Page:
Kamala Harris rejects 'Democratic socialist' label during campaign stop in New Hampshire
Distancing herself from the label that more progressive lawmakers such as Sen. Bernie Sanders (I-Vt.) and Rep. Alexandria Ocasio-Cortez have embraced in recent election cycles in the United States, Sen. Kamala Harris (D-Calif.) made it clear during a campaign stop in New Hampshire on Monday that she does not consider herself a democratic socialist.
"The people of New Hampshire will tell me what's required to compete in New Hampshire, but I will tell you I am not a democratic socialist," Harris said in response to a question from a FOX News reporter while at a stop in Concord.
"I believe that what voters do want," she continued, "is they want to know that whoever is going to lead, understands that in America today, not everyone has an equal opportunity and access to a path to success, and that has been building up over decades and we've got to correct course."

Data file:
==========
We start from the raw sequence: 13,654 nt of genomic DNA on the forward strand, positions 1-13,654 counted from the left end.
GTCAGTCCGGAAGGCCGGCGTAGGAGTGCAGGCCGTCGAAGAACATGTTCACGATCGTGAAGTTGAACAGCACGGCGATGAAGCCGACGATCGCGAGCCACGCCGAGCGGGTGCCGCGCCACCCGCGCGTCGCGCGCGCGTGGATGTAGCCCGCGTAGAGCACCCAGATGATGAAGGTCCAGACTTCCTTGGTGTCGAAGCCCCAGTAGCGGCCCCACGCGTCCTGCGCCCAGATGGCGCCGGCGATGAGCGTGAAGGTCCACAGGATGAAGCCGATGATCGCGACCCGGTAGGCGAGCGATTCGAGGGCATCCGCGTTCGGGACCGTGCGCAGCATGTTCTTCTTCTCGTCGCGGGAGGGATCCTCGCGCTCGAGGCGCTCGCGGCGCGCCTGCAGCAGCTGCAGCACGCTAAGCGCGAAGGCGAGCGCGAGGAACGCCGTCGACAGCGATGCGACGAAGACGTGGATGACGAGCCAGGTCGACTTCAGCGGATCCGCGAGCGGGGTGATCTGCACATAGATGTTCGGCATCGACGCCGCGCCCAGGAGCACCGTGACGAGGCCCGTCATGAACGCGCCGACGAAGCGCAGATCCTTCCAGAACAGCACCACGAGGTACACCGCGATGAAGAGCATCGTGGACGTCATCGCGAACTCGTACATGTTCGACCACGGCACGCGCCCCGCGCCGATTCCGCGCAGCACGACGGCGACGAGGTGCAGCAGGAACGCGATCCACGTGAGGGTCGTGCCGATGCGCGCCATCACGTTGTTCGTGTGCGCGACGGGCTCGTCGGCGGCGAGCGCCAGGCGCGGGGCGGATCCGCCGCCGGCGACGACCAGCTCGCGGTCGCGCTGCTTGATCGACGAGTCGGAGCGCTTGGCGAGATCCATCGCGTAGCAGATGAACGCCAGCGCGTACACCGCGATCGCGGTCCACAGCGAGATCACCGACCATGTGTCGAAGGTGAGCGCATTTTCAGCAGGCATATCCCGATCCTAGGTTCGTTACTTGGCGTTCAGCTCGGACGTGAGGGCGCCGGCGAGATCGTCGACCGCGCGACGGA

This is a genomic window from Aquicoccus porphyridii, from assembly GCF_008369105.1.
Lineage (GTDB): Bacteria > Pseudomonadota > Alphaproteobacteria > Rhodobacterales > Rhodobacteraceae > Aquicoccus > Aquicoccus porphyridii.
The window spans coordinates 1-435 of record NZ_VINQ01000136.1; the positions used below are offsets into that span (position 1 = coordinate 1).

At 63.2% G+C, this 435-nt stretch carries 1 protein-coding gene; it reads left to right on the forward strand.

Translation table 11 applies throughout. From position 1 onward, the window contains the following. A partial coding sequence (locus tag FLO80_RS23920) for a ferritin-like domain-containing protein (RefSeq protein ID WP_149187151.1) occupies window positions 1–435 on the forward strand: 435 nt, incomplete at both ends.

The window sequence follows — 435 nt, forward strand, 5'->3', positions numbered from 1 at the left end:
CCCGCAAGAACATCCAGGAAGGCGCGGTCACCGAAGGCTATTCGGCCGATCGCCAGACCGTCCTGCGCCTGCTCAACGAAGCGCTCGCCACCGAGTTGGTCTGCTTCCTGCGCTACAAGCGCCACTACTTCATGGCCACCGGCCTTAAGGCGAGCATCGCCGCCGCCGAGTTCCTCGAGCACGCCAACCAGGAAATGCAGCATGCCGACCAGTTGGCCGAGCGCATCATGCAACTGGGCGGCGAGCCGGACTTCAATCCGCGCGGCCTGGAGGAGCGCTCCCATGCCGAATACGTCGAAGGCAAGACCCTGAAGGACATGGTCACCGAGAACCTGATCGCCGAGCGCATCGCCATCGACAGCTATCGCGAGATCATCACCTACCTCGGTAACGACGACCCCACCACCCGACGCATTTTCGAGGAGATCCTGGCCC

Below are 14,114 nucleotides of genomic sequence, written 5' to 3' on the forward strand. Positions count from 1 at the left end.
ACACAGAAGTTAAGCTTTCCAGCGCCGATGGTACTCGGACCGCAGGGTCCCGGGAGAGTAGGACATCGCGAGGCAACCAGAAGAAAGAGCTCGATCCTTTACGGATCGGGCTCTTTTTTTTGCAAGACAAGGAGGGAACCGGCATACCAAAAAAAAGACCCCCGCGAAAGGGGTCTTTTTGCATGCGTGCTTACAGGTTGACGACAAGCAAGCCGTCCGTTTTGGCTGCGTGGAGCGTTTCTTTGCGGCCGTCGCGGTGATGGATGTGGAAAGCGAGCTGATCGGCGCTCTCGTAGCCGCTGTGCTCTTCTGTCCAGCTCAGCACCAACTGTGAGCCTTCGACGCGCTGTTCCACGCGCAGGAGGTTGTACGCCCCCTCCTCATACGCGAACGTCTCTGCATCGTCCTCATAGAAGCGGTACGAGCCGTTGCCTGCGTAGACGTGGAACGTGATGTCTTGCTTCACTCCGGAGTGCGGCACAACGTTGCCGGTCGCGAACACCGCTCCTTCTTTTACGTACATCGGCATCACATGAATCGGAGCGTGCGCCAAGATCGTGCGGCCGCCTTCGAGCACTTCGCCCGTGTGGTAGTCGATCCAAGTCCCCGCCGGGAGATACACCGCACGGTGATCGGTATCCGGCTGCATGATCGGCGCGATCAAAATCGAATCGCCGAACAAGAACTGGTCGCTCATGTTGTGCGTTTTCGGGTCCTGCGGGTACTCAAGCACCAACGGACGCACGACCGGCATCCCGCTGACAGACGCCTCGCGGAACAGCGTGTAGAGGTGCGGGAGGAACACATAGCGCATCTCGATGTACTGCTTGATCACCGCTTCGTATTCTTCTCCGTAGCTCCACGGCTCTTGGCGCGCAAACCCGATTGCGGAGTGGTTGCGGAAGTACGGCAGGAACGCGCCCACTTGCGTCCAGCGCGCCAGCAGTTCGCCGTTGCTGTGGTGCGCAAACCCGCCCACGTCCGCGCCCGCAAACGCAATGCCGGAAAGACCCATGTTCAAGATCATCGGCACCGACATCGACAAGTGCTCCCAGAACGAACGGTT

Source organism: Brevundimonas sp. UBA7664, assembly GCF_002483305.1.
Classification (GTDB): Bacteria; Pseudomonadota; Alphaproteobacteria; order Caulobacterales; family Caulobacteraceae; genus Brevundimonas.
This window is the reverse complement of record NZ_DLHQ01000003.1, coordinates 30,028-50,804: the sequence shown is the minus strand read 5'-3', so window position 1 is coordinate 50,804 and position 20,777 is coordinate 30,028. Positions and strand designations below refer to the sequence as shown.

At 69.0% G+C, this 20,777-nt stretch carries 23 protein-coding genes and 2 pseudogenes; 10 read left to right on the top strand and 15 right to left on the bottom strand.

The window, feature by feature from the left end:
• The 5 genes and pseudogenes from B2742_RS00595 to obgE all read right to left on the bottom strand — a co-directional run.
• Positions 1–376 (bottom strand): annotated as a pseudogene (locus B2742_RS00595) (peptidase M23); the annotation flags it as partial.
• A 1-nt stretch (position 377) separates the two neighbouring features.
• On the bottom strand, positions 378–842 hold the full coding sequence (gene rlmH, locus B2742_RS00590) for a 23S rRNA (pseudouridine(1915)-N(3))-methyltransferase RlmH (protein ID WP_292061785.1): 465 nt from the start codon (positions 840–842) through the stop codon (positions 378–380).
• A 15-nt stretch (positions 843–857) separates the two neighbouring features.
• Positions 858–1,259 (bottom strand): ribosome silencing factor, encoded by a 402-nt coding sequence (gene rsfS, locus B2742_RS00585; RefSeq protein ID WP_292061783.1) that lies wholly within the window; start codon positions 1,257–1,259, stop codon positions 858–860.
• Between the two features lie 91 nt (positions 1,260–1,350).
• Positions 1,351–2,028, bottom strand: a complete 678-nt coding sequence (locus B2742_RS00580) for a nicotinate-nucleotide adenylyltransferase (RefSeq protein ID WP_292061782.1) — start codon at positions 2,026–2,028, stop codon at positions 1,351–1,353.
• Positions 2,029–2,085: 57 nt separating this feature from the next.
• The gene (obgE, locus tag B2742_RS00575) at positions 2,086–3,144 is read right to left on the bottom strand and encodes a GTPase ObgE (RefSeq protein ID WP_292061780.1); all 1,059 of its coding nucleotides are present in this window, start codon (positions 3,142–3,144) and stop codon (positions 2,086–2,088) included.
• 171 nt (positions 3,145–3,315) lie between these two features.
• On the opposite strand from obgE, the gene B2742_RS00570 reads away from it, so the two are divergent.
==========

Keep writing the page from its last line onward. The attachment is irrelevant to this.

2020 Watch: @KamalaHarris -in NH-asked about having to move to the left to compete with @BernieSanders - tells… https://t.co/eHCgC9UfKu— Paul Steinhauser (@Paul Steinhauser)1550521993.0
As the New York Times noted:
Ms. Harris is fully aware that her challengers for the Democratic nomination are likely to include one if not two fellow senators from neighboring states: Elizabeth Warren from Massachusetts has already announced her candidacy, and Bernie Sanders from Vermont is expected to announce soon. New Hampshire has a long history of favoring New England candidates.
While Sanders has yet to announce whether or not he is running again for president in 2020, it is widely believed he will put his hat back in the ring for the Democratic Party nomination.
During his run initial presidential run, Sanders delivered a major address on democratic socialism and what the term means to him, both ideologically and politically, at Georgetown University in 2015.
"Democratic socialism means that we must create an economy that works for all, not just the very wealthy," Sanders declared in the speech as he referenced mass inequality and a system rigged in favor of the powerful few against the disenfranchised many.
"Democratic socialism" he added, "means that we must reform a political system in America today which is not only grossly unfair but, in many respects, corrupt."